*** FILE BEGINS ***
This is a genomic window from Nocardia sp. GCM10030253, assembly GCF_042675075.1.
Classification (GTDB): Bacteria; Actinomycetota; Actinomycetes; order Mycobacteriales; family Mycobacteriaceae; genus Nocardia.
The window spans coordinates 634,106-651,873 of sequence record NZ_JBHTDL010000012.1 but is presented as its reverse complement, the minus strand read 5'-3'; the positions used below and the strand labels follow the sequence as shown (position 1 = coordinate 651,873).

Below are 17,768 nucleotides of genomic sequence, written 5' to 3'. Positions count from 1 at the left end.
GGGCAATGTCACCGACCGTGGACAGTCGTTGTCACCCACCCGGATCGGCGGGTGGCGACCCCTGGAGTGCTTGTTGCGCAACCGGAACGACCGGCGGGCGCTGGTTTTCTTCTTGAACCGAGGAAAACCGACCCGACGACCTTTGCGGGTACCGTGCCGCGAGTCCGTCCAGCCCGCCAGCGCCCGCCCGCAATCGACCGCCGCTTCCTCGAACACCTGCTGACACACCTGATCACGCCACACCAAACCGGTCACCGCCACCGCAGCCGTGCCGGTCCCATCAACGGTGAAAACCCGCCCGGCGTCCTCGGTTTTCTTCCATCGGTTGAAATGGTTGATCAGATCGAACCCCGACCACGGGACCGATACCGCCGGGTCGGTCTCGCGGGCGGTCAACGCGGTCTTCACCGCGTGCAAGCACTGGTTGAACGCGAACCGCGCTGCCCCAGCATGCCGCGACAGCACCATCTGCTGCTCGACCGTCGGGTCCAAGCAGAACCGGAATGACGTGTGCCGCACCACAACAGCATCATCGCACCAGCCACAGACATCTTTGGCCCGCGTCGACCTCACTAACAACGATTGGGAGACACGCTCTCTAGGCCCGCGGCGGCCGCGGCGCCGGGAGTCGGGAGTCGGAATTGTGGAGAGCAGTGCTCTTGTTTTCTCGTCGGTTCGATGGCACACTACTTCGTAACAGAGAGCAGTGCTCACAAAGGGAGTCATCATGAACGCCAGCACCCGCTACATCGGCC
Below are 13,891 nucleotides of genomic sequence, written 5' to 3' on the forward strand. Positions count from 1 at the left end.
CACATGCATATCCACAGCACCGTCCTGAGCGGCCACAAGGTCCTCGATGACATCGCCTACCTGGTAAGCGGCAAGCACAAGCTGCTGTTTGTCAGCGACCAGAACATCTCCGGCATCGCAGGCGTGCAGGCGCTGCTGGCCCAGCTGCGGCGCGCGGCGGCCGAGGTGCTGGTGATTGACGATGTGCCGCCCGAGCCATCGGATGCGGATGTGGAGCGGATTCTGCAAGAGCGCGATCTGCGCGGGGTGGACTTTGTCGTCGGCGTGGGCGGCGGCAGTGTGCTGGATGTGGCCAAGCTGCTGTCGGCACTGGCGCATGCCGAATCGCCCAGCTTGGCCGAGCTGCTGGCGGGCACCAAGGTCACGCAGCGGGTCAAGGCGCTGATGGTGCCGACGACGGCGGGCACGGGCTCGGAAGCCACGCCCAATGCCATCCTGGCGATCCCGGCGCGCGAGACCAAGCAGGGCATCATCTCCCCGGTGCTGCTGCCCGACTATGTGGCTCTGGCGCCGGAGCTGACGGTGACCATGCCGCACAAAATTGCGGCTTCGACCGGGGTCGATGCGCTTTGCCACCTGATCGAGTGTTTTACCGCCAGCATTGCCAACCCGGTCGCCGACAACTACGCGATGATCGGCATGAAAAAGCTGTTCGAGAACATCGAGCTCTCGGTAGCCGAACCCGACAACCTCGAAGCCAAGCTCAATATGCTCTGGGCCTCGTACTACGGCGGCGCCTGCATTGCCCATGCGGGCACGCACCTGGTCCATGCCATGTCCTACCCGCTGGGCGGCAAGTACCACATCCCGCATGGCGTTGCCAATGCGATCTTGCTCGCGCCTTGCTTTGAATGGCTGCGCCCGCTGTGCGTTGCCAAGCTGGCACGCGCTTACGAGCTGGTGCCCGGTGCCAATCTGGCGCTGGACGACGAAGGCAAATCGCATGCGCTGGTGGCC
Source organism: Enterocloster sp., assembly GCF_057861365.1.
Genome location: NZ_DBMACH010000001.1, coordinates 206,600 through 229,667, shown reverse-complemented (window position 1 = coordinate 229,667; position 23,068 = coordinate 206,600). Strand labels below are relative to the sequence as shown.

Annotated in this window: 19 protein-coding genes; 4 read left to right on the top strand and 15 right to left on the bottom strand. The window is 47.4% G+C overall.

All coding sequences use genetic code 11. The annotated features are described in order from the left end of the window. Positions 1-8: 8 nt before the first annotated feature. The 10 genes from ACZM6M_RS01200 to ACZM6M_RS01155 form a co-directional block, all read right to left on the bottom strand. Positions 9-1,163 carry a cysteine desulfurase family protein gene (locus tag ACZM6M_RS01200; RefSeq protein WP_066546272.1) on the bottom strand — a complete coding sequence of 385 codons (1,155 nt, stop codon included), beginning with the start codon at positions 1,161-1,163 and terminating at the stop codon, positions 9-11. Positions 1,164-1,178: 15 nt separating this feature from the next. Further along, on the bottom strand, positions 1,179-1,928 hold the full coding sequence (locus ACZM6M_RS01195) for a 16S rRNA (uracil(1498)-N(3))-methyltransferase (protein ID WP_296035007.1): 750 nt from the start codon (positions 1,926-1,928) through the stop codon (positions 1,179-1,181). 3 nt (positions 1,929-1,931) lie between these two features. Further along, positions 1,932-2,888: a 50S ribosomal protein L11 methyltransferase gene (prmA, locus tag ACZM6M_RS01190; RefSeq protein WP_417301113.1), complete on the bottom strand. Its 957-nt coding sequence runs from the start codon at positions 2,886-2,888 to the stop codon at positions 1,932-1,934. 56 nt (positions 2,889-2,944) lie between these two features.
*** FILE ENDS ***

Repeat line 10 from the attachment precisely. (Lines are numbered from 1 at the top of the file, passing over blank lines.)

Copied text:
Annotated in this window: 19 protein-coding genes; 4 read left to right on the top strand and 15 right to left on the bottom strand. The window is 47.4% G+C overall.